Friday, August 22, 2014

A Book Review: Ratna Vira's Debut Novel, Daughter by Court Order

It happened to be one of those interesting days when I had tea with a well-known journalist. One thing she told me stayed in my mind, “I am a single mother by choice. But what I didn’t realize is that it’s so hard to get your child’s respect when you are a single mother. No matter how sincerely you try, you seem to fall short somewhere.

This story is about a single mother's fight for justice.

Daughter by Court Order: Story & Characterization
Ratna Vira’s debut novel, Daughter By Court Order, is a shocking, heart touching story of a girl called Arnie (Aranya is her full name) who grows up emotionally and physically abused by her celebrity mother. This is about her fight for justice.


This story has some very ‘desi’ inspired characters such as Arnie’s great dadaji who had been a powerful CM and her phua  Baby Singh. Throughout her life, it is dadaji and phua who protect her. Their traits and characterization are so well-structured that you feel as though you can see them right in front of you.

Daughter by Court Order: The BIG Legal Tangle
At the beginning of the story, Arnie is a single, working mother to two children. She gets to know from her phua  about an ongoing property dispute for the house she had grown up in. The case revolves around her dadaji's will. What seems like a straight forward case is a highly volatile one that requires a great legal strategy to navigate through.

Daughter by Court Order: What I Liked about Ratna Vira's Debut Novel
It is the first time I am reading an Indian novel that takes you into the heart of a protagonist whose mother hates the sight of her, leaves her out of the family tree and eventually goes to the extent of threatening her! 

Then, when the battle turns ugly, it is the protagonist’s friends, lawyers and ex-husband who help her to fight her influential, powerful mother. There is a clear departure from the usual ‘family’ formula in this novel. Instead, it mirrors the changing Indian society and relationships. It’s no longer ‘family’ that protects the daughter, it’s her closely cultivated networks that protect her today.

Another positive spin pertains to a husband and wife, who divorced under very bitter circumstances, but help to fight each other’s battles without feeling attracted to one another. These are signs of mature adults in a fast maturing Indian society – we don’t see such responsible couples around us. This aspect, so well depicted in this novel, mirrors a noteworthy aspect about marital relationships in India.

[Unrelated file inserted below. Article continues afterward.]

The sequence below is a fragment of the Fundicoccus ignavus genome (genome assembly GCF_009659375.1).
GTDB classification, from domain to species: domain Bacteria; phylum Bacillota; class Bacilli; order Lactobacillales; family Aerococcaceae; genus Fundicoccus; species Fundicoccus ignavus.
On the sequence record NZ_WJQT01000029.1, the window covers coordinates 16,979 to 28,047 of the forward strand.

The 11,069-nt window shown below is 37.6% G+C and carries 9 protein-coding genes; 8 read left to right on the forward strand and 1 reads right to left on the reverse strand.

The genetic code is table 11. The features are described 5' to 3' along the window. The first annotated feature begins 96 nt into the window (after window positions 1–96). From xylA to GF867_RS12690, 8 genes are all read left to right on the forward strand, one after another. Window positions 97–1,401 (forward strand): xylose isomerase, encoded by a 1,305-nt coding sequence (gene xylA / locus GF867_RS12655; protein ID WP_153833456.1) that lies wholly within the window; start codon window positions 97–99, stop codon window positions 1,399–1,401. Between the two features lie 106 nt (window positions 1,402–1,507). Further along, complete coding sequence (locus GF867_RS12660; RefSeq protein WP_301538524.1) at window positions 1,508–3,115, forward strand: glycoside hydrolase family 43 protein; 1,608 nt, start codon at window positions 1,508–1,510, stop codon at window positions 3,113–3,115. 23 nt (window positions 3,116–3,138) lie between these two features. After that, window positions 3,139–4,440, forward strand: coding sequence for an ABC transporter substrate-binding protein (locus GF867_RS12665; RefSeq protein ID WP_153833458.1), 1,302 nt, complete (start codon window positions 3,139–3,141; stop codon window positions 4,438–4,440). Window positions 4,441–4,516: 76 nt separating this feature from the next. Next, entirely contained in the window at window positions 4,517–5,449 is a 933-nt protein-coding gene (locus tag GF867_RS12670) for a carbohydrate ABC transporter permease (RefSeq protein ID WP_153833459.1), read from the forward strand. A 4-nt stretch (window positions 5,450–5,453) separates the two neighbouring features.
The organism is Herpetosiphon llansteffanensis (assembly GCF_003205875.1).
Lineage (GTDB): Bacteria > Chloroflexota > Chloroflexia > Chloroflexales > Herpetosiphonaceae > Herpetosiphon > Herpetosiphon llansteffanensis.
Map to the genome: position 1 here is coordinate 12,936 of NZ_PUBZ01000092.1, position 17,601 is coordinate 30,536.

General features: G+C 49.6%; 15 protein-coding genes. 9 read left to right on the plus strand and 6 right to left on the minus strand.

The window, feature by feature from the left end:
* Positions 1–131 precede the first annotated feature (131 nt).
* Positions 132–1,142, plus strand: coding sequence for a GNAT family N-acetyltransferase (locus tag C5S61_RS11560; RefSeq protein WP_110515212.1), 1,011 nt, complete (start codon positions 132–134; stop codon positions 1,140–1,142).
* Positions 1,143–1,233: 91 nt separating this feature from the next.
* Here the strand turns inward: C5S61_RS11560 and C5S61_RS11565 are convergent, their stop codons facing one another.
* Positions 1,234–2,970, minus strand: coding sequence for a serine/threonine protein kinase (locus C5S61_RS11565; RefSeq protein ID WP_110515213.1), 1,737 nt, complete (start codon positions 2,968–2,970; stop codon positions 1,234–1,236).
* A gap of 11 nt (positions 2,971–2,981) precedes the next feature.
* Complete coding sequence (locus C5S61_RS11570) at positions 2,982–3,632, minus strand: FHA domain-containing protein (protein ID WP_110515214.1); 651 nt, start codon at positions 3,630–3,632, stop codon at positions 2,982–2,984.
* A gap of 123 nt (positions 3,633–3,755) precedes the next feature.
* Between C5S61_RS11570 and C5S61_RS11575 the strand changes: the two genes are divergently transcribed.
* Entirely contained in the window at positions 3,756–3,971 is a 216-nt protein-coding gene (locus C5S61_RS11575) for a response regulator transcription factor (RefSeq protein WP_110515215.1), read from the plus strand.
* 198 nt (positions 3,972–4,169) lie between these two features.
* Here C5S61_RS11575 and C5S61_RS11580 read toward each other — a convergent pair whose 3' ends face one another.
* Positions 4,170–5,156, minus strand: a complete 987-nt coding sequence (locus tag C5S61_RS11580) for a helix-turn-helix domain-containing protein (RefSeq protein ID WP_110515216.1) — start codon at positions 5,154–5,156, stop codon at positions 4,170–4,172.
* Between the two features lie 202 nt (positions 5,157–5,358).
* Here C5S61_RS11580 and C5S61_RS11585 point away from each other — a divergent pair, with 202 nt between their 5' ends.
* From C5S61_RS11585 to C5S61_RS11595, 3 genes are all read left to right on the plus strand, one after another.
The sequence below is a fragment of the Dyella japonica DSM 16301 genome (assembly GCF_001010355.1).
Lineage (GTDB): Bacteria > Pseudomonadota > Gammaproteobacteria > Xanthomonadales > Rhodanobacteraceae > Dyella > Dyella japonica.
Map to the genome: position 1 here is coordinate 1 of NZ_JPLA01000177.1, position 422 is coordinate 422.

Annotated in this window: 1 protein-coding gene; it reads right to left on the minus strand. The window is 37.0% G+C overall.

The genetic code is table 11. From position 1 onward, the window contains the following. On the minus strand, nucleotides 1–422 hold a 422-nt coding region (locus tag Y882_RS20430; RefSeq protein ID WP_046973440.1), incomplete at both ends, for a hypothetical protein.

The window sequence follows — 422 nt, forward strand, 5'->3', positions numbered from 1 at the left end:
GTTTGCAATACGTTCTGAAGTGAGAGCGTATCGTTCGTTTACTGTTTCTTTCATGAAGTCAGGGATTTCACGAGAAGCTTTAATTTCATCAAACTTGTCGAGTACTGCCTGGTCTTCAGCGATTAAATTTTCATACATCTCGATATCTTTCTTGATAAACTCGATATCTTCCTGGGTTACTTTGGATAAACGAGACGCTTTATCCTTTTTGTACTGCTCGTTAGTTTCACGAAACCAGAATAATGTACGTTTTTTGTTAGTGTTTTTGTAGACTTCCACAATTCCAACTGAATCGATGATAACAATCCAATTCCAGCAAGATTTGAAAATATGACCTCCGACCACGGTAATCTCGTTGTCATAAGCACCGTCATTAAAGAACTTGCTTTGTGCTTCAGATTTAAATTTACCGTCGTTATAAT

In most Indian novels that delve into legal disputes, the lawyers are shown as lazy, careless and manipulative people. This novel showed a balanced perspective – it showed lawyers who exploit, lawyers who avoid, lawyers who work according to the fee they get and lawyers who are confident enough of turning the odds by trying to separate the truth from the stacks of lies they have to wade through. It also appreciate the role of impartial, honest judges right from the lower court to the higher court. These tiny details make a big difference to the telling of a story. 

That sense of Arnie’s story ‘being real’ is what made me finish reading this book at one go. 

However, the author could have done a lot more to enhance the literary crafting of the book. It’s a plain, well-told, direct story.  Repeated references to lyrics of favorite songs could have been avoided. There, you can sense, a rawness and a blurring to the art of telling a tale and writing a story.

But we all love a good fight story against injustice and evil, don’t we? That’s exactly why you have to read Ratna Vira’s Daughter by Court Order!

If you liked this book review, do read these too: 

2 comments:

Asha said...

I like your choice of book reading, swapna. Will defintely pick it up. Btw, is this a real story or work of fiction?

Vishnu said...

hi Swapna, this line made me laugh:

It showed lawyers who exploit, lawyers who avoid, lawyers who work according to the fee they get and lawyers who are confident enough of turning the odds by trying to separate the truth from the stacks of lies they have to wade through...

That sounds like a realistic enough portrayal of lawyers that the rest of the book looks like an interesting read. Along with the legal battles of the separated couple, who have to unite, to taken on their common enemy. NOt a very usual plotline so I think this book will do well.

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